Parents of elementary, middle and high school children are in a difficult situation today. 

Our world has pushed technology into our livelihoods, whether that’s for work, entertainment or social interaction. Whether you put a screen in front of a one-year-old or a 50-year-old, it’s a universal mode of communication where we can escape to another world.

In the social media world, different platforms exist particularly for different groups of people. While the older generations tend to use Facebook, young Americans use Snapchat the most.

According to Pew Research, 78% of 18 to 24-year-olds use Snapchat. About 71% of these users visit the platform multiple times per day. That’s a huge amount of power the makers behind the app have over a very influential and moldable group. Other popular social media platforms for this age group include Instagram and Twitter.

The data shows this demographic is far more likely to use Snapchat than even adults in their mid to late 20s. The number of Snapchat users drops to 54% among 25 to 29-year-olds, a big dip for just a few years older. With that said, the data shows it’s a very specific age group that tends to use this platform, which means the content is data-driven and extremely targeted. 

The thing parents already understand is that their children are sending disappearing photos back and forth with friends. What parents likely aren’t aware of is that their children are being exposed to vile sexual content on a daily basis while using Snapchat. See screenshot photos below.

One half of Snap consists on sending messages, pictures and videos to friends, but the other half is called “Discover,” a video section that is filled with entertainment clips. 

When scrolling through the “Discover” content, Snapchat users are bombarded with perverted sexual content regularly that is messing with their minds. It’s right in line with what is happening in public education systems and the progressive sexualization agenda. Parents have caught on to the mass indoctrination happening in classrooms, but Snapchat is still grabbing ahold of their minds all day everyday, even more powerful than the influences at their schools.

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The content

There are different shows with lots of “episodes,” per se, in each section. Some of the titles include “Gym Crush,” “Deep Dive,” “Confession Time!” and “Answers.” Other headliner titles featuring quite disturbing content include “Swipe Right,” “Brother” – which boasts 18.8 million subscribers – and “Seen Sex Ed,” with 914,000 subscribers.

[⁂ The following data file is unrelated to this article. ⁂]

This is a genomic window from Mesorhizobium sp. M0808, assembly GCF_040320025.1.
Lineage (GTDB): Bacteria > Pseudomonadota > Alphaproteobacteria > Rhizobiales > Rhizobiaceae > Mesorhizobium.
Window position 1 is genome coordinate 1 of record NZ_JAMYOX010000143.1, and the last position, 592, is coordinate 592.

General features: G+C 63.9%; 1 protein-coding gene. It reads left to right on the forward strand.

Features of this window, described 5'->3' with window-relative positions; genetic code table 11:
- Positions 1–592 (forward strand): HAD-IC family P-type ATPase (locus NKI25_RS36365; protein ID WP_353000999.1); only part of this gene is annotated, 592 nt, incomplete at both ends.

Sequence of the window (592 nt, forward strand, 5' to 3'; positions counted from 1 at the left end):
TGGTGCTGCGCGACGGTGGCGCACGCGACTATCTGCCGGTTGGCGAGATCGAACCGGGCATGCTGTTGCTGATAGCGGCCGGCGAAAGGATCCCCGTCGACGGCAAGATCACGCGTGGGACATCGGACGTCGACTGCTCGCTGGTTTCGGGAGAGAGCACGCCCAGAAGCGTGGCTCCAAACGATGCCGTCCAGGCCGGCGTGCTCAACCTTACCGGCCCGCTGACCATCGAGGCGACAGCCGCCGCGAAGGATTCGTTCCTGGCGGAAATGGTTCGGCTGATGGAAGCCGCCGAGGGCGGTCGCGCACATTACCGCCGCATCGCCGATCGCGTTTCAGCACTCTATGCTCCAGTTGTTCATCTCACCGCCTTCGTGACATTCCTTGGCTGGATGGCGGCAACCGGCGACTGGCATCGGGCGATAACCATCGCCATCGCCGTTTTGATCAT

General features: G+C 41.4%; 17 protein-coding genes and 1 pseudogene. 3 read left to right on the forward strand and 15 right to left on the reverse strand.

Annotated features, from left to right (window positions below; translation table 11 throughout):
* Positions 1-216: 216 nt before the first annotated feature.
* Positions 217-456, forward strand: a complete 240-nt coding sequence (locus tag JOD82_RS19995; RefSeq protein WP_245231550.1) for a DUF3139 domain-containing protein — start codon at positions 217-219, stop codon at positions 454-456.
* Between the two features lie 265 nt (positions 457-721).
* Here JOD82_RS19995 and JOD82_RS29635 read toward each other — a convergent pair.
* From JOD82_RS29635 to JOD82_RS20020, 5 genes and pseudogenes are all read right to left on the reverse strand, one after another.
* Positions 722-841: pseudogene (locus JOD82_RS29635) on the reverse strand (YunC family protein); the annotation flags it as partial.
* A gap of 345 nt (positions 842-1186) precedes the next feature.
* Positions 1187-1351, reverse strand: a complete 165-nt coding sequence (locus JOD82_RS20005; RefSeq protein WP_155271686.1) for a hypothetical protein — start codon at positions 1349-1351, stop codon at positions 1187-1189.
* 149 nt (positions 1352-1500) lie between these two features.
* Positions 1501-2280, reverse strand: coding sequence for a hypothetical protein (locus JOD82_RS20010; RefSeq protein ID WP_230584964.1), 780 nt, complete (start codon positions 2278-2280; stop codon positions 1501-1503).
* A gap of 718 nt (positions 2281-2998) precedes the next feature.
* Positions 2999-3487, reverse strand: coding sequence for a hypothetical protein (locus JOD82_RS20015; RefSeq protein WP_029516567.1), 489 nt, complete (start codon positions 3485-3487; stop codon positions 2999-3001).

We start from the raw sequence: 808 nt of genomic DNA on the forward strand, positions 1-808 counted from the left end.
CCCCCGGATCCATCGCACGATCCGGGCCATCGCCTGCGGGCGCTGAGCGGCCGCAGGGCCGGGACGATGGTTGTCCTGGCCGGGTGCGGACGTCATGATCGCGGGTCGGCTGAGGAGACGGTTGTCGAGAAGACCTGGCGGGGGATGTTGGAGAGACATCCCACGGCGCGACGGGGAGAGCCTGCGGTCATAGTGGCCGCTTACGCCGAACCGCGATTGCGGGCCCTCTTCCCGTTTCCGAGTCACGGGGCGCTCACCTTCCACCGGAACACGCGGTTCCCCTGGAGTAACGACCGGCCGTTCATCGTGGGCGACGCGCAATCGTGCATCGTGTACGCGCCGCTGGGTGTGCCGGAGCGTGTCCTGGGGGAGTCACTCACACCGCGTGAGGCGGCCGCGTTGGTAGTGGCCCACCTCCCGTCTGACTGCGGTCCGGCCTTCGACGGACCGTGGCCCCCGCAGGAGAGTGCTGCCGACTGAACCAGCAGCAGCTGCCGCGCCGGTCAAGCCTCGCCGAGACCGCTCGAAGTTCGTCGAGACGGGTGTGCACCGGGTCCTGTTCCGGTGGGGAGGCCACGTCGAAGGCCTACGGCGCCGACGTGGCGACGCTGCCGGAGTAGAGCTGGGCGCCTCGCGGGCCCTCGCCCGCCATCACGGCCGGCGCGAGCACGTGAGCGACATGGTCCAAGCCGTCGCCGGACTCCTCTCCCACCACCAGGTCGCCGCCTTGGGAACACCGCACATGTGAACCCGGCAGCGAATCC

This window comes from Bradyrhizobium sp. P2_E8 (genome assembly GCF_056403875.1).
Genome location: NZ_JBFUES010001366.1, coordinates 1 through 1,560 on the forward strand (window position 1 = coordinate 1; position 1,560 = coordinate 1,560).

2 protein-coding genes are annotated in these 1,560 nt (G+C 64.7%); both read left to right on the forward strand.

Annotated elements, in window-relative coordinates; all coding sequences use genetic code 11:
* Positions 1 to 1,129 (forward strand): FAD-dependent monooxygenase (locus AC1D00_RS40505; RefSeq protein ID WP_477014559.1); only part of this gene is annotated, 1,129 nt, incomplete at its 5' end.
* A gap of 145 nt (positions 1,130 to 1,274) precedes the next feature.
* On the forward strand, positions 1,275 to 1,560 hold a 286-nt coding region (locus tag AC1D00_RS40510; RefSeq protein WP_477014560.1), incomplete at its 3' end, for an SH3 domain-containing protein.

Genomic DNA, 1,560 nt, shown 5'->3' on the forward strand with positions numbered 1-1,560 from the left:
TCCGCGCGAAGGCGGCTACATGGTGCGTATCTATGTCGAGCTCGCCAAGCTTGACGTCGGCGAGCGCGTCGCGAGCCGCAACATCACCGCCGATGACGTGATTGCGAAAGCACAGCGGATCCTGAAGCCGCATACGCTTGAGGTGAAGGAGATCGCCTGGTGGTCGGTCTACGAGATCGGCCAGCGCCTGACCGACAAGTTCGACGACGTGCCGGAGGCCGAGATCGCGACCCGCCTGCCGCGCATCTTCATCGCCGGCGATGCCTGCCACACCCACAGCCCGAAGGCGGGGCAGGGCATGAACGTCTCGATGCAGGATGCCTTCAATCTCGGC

See some of the episode titles below:

As seen in the screenshots above, the sex-ed show is described as a “show by young people fighting misconceptions about our bodies, sex, and sexualities.” The common sexual topics inform viewers of everything from abortion and transgender ideas to men being pregnant and having periods.

Some of the above titles include:

  • Today my wife met my girlfriend
  • 10 signs that prove you’re good in bed
  • These men get their period
  • She tied her tubes at 24
  • He didn’t know he could get pregnant
  • Having an abortion as a nonbinary person

What kind of society are we living in??

These titles almost create a storyline for what our society now wants for the rising generation. Gen Z is encouraged to sleep around with no commitment, change genders, never have children, and if you do end up pregnant – abortion is the option. That’s what Gen Z is being fed in schools, universities and on social media, especially Snapchat.

These episodes are meant to encourage young teens and adults to question everything they’ve ever been taught. Question the value of family and disregard your morals. Just seek temporary satisfaction.

It’s no wonder young adults are more lonely, depressed and confused than ever before. These episodes also aren’t rare, but rather very common narratives shared on the social platform.

Fittingly, while going through the episodes, advertisements popped up from Plan B and Hers anxiety medication directed at young women. What a cycle of destruction.

So parents…. it’s time to really dig in and reconsider what your kids are learning through an app that so innocently markets itself as a messaging app. Check out the app for yourself, ask your kids what they’re seeing, and then take appropriate action.

If we want a self-governing culture, the first thing we need to do is stop brainwashing the youth with sickening and deteriorating messaging.

About The Author

Brianna is a national staff writer at Convention of States Action.